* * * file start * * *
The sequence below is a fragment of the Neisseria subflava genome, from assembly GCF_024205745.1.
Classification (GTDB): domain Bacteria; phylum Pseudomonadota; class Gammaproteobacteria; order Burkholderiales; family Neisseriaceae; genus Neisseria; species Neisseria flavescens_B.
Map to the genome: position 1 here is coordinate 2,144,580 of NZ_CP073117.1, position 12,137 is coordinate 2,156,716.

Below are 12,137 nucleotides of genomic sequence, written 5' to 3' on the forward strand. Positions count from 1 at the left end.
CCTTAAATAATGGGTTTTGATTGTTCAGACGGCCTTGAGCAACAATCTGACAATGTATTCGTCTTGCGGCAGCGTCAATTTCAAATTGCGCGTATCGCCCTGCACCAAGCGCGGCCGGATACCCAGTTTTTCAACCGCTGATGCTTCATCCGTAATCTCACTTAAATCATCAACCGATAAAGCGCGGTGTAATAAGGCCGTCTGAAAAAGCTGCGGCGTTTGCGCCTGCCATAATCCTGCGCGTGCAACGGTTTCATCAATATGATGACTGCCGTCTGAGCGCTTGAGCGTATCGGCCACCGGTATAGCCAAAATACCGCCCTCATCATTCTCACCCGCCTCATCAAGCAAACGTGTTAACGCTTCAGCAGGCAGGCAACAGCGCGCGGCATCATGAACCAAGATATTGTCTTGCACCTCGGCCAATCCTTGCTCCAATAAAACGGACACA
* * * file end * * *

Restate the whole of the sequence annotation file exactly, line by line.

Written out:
The sequence below is a fragment of the Neisseria subflava genome, from assembly GCF_024205745.1.
Classification (GTDB): domain Bacteria; phylum Pseudomonadota; class Gammaproteobacteria; order Burkholderiales; family Neisseriaceae; genus Neisseria; species Neisseria flavescens_B.
Map to the genome: position 1 here is coordinate 2,144,580 of NZ_CP073117.1, position 12,137 is coordinate 2,156,716.

Below are 12,137 nucleotides of genomic sequence, written 5' to 3' on the forward strand. Positions count from 1 at the left end.
CCTTAAATAATGGGTTTTGATTGTTCAGACGGCCTTGAGCAACAATCTGACAATGTATTCGTCTTGCGGCAGCGTCAATTTCAAATTGCGCGTATCGCCCTGCACCAAGCGCGGCCGGATACCCAGTTTTTCAACCGCTGATGCTTCATCCGTAATCTCACTTAAATCATCAACCGATAAAGCGCGGTGTAATAAGGCCGTCTGAAAAAGCTGCGGCGTTTGCGCCTGCCATAATCCTGCGCGTGCAACGGTTTCATCAATATGATGACTGCCGTCTGAGCGCTTGAGCGTATCGGCCACCGGTATAGCCAAAATACCGCCCTCATCATTCTCACCCGCCTCATCAAGCAAACGTGTTAACGCTTCAGCAGGCAGGCAACAGCGCGCGGCATCATGAACCAAGATATTGTCTTGCACCTCGGCCAATCCTTGCTCCAATAAAACGGACACA